Due to the fact that a particular unified theory of education is absent in pedagogical science, we should talk about a paradigmatic approach. In many ways, paradigms of philosophy have become the basis of theories and paradigms of education. According to the approach, there are several paradigms that allow characterizing the process of obtaining knowledge, attitude to the processes of reality, and put forward a methodology for assessing the facts of reality.
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All paradigms have a different attitude to reality where the difference lies in the ontology of the paradigms. The question of being is associated with the idea of the world: for positivism, the important thing is the idea that reality can be measured, there is one reality or truth. Constructivism assumes that reality must be interpreted; the theory considers “an intent to increase understanding of the phenomena within a specific cultural and contextual setting”. (Walsham, 1995, p. 384) Pragmatism sees the truth in the fact that reality must be revised, discussed, and interpreted in the light of new events constantly. “Subjectivism is about how we perceive reality”, and critical says that reality is built by society. (Kivunja & Kuyini, 2017, p. 28) The way this or that paradigm interprets reality speaks of how adherents relate to such things as knowledge, the process of comprehending the truth, and education.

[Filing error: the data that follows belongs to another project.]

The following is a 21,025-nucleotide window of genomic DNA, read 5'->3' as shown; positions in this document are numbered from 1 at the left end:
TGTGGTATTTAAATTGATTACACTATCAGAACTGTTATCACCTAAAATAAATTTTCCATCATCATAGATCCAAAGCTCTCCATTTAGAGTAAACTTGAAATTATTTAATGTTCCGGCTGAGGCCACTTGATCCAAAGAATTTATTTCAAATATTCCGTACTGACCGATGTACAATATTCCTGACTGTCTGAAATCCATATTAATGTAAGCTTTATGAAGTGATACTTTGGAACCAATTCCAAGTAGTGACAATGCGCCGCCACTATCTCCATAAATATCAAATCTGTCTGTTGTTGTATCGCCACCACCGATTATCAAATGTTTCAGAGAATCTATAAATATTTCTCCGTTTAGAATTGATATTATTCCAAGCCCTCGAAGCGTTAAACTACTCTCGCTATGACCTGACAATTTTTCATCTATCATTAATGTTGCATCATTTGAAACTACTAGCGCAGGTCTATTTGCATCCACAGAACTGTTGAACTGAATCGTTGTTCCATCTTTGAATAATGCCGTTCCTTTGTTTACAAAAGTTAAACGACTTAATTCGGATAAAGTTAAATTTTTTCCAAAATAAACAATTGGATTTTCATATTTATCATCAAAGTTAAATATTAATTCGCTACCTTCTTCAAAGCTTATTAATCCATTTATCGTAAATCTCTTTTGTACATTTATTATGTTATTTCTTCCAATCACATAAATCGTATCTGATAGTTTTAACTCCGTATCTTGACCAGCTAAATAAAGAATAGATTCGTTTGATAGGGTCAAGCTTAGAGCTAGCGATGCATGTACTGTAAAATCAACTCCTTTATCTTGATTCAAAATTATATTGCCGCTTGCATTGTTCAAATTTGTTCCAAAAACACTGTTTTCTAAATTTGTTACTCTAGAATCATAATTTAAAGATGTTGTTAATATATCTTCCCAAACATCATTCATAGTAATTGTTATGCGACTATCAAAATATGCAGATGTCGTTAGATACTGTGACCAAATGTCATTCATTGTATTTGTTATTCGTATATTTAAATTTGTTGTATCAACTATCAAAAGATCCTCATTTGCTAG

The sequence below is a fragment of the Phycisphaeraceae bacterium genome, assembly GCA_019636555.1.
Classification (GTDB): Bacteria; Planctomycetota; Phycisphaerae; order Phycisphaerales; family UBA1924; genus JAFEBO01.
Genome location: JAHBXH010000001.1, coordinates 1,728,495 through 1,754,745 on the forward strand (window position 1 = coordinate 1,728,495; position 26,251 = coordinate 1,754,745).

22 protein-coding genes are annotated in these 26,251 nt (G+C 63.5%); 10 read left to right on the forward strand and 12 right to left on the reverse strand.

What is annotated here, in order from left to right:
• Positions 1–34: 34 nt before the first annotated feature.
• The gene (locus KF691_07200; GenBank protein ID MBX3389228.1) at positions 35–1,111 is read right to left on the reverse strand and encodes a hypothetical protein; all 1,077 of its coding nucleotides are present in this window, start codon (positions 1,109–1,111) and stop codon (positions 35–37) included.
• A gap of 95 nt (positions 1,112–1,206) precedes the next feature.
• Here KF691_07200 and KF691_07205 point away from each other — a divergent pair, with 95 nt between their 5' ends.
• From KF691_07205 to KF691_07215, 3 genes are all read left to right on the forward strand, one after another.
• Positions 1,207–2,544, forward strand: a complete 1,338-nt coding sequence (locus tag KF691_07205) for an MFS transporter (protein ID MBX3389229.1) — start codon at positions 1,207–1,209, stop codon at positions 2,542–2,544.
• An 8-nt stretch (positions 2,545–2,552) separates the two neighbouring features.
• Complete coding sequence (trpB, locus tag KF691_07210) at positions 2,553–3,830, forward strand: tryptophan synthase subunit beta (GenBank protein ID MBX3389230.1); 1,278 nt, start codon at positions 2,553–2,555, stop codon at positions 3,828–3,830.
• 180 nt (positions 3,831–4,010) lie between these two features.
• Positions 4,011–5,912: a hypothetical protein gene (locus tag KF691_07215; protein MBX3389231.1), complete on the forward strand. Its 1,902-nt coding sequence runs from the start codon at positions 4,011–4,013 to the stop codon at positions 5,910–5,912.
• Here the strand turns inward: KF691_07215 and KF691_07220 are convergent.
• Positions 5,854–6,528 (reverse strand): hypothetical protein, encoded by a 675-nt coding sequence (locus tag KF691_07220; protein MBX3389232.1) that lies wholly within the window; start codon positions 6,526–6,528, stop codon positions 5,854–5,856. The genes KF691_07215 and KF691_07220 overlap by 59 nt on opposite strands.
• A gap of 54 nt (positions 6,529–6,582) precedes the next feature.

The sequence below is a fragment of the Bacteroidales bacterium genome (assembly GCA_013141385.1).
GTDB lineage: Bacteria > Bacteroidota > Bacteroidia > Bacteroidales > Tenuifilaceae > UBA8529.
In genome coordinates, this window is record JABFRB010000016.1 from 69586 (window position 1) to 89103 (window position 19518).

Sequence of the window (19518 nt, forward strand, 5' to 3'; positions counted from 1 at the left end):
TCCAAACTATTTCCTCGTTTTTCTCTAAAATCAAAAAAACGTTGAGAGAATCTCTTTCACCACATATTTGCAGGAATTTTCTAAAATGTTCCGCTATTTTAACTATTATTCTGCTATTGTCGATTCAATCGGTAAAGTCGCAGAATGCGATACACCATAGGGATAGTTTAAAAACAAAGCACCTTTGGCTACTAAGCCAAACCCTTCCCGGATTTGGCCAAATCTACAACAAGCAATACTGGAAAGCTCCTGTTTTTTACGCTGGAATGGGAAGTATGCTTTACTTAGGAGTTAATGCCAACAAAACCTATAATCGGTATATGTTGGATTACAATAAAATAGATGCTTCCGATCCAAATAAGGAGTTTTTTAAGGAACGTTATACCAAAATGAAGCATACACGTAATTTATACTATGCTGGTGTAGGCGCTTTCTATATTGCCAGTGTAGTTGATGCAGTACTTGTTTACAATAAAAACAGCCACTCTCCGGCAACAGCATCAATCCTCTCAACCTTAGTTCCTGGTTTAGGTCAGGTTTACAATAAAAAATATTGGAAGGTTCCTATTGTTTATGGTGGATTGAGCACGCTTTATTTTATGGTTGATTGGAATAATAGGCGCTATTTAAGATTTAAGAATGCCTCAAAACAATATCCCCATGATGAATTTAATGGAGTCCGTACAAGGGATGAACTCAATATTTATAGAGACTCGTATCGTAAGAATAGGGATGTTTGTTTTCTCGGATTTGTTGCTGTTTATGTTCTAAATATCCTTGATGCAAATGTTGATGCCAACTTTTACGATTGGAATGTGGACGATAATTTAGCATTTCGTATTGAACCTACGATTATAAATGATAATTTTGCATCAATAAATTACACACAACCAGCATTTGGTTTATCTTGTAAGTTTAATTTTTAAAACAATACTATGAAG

The ideas of pragmatism and critical paradigm are fundamental to the educational process. The idea of considering thinking as a tool, as an adaptation to the environment in order to achieve goals successfully, is essential. This thought boils down to the fact that truth is defined as the usefulness of an idea. The method of research design suggested by Klein provides “the lenses through which field data are construed, documented, and organized”. (Klein, 1999, p. 76) The methodology typical for the critical paradigm is also necessary for the learning process since open-ended observations, questionnaires, focus groups, and journals form the basis of research activities.
To conclude, the theories and paradigms presented have various advantages, disadvantages, and research perspectives. It is vital to move away from the formed paradigms and incorporate them in own learning process only the most necessary. The combination of the critical paradigm methodology and the ontology of pragmatism is successful and can be in many ways useful in research activities.
Kivunja, C., & Kuyini, A. B. (2017). Understanding and applying research paradigms in educational contexts. International Journal of higher education, 6(5), 26-41.
Klein, H., & Myers, M. (1999). A Set of Principles for Conducting and Evaluating Interpretive Field Studies in Information Systems. MIS Q., 23, 67-94.
Walsham, G. (1995). The Emergence of Interpretivism in IS Research. Information Systems Research, 6(4), 376-394.
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